By Chuck Woodbury
I don’t know why, out of the blue, I started thinking about fleas.
It’s odd the way some things just pop into your head totally at random. Sometimes I think about places, mostly when I’m in bed, half asleep: I will recall a scene from somewhere. It might be a street corner, or a building, maybe a bridge or a room in a house.
It’s maddening sometimes trying to remember where I saw such a sight. The other night I saw a country road, lined with trees. It dead ended just ahead. For the next 15 minutes I ran through all the places I had visited where I might have seen that road, a process of elimination. Finally, it came to me. It was in the tiny town of Lille, Belgium. I was there searching for information about my father’s World War II B-24 bomber. He and his crew were returning to England from a mission in Germany, when two of the four engines caught fire and quit. He could barely stay aloft, and was a sitting duck for a German fighter.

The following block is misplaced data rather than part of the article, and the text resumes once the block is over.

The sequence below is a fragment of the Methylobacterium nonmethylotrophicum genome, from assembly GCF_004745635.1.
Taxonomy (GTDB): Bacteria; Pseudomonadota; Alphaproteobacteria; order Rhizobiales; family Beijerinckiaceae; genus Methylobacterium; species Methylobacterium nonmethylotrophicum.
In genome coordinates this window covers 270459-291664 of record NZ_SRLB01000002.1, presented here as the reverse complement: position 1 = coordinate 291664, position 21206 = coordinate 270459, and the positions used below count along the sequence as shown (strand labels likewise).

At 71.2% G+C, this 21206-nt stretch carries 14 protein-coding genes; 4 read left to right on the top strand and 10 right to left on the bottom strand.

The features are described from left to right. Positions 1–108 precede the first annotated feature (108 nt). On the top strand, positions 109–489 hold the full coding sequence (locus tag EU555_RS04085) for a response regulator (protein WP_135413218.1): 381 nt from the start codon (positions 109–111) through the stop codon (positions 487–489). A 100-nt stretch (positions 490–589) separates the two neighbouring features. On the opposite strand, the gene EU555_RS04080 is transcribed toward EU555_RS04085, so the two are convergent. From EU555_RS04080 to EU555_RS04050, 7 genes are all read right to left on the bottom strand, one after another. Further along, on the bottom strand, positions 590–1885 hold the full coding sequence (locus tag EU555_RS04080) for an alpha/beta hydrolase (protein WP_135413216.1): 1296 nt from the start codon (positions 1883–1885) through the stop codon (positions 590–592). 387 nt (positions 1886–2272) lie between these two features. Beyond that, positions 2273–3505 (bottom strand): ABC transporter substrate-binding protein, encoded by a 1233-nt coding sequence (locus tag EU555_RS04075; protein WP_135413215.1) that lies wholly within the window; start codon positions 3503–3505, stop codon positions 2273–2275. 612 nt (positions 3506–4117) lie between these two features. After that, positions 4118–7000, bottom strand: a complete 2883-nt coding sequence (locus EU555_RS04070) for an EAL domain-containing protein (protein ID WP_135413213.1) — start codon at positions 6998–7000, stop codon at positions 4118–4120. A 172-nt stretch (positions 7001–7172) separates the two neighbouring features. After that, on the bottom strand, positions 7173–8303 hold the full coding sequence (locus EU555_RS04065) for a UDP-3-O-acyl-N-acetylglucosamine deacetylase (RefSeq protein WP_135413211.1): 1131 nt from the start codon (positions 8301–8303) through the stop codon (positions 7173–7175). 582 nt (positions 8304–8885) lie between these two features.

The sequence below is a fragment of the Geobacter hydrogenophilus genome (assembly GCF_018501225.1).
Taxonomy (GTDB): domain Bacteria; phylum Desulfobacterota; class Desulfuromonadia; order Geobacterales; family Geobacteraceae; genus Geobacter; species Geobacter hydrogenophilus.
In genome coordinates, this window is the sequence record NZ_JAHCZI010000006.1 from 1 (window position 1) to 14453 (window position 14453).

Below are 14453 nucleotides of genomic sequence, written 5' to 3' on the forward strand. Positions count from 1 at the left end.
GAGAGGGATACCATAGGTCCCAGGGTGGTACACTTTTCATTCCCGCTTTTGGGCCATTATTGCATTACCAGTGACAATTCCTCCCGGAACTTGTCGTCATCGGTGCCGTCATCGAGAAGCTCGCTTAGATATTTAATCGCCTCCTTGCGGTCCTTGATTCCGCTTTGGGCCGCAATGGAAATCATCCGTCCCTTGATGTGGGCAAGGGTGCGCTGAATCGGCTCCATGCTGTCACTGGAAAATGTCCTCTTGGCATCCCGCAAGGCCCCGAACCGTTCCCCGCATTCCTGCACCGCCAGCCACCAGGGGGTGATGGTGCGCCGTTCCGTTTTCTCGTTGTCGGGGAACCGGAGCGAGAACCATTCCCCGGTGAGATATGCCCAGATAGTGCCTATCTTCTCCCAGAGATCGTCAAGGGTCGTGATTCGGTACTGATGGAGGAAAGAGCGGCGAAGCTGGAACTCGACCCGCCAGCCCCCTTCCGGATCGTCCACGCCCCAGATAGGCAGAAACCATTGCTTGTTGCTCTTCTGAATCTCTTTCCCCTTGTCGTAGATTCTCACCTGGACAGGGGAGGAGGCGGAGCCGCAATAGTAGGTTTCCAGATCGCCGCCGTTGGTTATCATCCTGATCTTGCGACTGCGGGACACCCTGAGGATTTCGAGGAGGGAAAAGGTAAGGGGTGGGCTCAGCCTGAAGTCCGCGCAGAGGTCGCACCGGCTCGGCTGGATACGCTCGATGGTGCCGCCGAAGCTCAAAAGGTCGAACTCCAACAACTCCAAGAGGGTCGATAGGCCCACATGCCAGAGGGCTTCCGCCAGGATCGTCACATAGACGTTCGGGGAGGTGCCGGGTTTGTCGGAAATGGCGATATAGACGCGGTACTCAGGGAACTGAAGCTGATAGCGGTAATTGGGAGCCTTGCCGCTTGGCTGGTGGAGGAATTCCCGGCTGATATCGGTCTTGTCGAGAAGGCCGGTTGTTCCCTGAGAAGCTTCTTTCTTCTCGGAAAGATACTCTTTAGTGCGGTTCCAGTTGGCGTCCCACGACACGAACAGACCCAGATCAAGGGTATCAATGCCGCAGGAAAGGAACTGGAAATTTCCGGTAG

His navigator spotted a small airfield in Lille and my father decided that would have to do for a landing. So he set down there. When the plane finally stopped, it was only a few feet from the end of the runway and a big wall. But the crew survived with no harm. The local underground rescued them and hid them for awhile in a church basement. Eventually, the crew escaped back to England to fly again. Sadly for me, nobody I talked to in Lille could recall the landing or what happened to the plane.
ANYWAY, ABOUT FLEAS: here are some things you may not know.
•Their average weight is a millionth of a pound.
•They can pull 160,000 times their own weight. An average sized person with such relative strength, could pull 14 million pounds!
•Fleas can jump 12 inches. The human equivalent would be nearly 1,000 feet. Wow! Would that ever change NBA rules!
•The leap of a flea requires acceleration 50 times that of a Space Shuttle at liftoff!
•A flea can jump 30,000 times before stopping!
•They reverse direction with every jump.
•They get excited by carbon dioxide and are sensitive to darkness.
Pretty interesting, huh?